The source of the problem was the system that had done so much to keep A330s safe for 15 years, across millions of miles of flying: the fly-by-wire. Or more precisely, the problem was not fly-by-wire, but the fact that the pilots had grown to rely on it. Bonin was suffering from a problem called mode confusion. Perhaps he did not realise that the plane had switched to the alternate mode that would provide him with far less assistance. Perhaps he knew the plane had switched modes, but did not fully understand the implication: that his plane would now let him stall. That is the most plausible reason Bonin and Robert ignored the alarm – they assumed this was the plane’s way of telling them that it was intervening to prevent a stall. In short, Bonin stalled the aircraft because in his gut he felt it was impossible to stall the aircraft.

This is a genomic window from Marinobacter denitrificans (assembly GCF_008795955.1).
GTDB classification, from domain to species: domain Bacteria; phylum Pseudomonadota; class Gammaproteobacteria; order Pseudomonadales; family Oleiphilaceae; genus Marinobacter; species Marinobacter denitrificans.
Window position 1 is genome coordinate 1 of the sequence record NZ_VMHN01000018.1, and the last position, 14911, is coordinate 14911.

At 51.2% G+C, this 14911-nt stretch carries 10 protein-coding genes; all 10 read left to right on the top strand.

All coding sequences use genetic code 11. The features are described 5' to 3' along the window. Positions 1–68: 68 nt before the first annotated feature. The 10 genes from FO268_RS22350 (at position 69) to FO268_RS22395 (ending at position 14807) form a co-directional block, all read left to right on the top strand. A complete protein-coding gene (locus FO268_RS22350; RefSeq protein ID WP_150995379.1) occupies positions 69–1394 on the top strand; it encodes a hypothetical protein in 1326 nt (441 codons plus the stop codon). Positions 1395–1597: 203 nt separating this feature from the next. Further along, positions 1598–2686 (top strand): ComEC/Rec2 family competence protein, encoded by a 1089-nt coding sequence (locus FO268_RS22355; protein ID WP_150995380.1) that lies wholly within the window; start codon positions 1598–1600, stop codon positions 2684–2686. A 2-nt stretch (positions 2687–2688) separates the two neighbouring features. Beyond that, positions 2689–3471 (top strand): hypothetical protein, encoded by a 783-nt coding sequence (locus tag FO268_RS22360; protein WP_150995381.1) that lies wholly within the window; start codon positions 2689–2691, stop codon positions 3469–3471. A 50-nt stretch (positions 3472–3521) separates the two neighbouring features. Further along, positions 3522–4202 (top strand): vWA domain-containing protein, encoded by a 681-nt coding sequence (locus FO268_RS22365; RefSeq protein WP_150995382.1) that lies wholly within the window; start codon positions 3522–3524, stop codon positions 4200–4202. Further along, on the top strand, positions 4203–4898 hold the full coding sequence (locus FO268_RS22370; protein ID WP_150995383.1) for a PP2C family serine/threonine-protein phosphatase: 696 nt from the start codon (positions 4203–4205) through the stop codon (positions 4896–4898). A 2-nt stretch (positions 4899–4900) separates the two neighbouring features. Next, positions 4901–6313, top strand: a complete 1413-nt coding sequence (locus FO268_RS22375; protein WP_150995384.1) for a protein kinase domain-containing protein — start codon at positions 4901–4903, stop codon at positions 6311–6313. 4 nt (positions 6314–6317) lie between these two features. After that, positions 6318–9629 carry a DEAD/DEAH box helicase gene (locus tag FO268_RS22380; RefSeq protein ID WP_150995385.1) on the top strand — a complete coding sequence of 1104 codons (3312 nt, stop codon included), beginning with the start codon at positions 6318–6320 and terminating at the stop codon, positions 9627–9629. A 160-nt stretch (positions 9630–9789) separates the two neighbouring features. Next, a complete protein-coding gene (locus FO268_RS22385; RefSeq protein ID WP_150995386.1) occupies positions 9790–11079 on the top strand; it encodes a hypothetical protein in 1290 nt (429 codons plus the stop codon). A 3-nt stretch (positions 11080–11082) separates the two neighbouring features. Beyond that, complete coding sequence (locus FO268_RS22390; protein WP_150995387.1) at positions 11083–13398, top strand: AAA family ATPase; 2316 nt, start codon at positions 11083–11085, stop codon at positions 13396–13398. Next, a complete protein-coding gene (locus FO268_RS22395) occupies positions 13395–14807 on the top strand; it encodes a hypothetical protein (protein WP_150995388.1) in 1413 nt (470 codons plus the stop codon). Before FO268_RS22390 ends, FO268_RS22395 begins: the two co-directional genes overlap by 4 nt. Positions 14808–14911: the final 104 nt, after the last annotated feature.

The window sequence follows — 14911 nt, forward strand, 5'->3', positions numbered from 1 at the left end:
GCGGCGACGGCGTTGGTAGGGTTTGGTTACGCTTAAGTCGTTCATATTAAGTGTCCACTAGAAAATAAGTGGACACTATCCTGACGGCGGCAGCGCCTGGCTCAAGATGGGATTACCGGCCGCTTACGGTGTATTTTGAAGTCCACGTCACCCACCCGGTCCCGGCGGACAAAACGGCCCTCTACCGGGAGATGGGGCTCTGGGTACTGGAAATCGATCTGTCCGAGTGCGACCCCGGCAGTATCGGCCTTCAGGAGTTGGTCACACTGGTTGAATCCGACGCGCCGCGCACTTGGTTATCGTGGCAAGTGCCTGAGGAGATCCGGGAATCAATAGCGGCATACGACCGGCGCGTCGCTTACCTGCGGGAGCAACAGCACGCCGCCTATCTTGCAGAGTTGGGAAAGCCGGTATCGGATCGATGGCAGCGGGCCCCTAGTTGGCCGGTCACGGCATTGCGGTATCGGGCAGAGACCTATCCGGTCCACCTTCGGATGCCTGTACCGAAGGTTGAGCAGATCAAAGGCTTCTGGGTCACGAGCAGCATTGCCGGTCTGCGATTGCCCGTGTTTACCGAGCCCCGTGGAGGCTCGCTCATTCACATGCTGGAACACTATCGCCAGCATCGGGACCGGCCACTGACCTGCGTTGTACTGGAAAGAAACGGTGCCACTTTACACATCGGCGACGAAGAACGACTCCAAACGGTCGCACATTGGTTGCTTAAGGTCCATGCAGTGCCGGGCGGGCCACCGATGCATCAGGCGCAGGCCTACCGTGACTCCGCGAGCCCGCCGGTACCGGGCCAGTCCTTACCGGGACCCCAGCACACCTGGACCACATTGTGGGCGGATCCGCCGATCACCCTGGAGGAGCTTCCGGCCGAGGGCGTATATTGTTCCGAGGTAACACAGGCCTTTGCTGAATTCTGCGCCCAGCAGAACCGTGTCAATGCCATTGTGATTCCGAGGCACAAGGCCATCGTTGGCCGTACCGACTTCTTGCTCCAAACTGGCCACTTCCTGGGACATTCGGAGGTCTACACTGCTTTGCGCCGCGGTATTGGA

Gary Klein, a psychologist who specialises in the study of expert and intuitive decision-making, summarises the problem:Tim HarfordWhen the algorithms are making the decisions, people often stop working to get better. The algorithms can make it hard to diagnose reasons for failures. As people become more dependent on algorithms, their judgment may erode, making them depend even more on the algorithms. That process sets up a vicious cycle. People get passive and less vigilant when algorithms make the decisions.
A problem that will only be exacerbated by the migration to self-driving cars on the roads and software assistants all around us: as more and more tasks are delegated to algorithms, people loose the ability to make fast and accurate decisions. Without practical experience, drivers of self-driving cars will not know how to react in the fringe situations where AI fails, possibly leading to less crashes, but more severe and harder to prevent.
An alternative solution is to reverse the role of computer and human. Rather than letting the computer fly the plane with the human poised to take over when the computer cannot cope, perhaps it would be better to have the human fly the plane with the computer monitoring the situation, ready to intervene. Computers, after all, are tireless, patient and do not need practice. Why, then, do we ask people to monitor machines and not the other way round?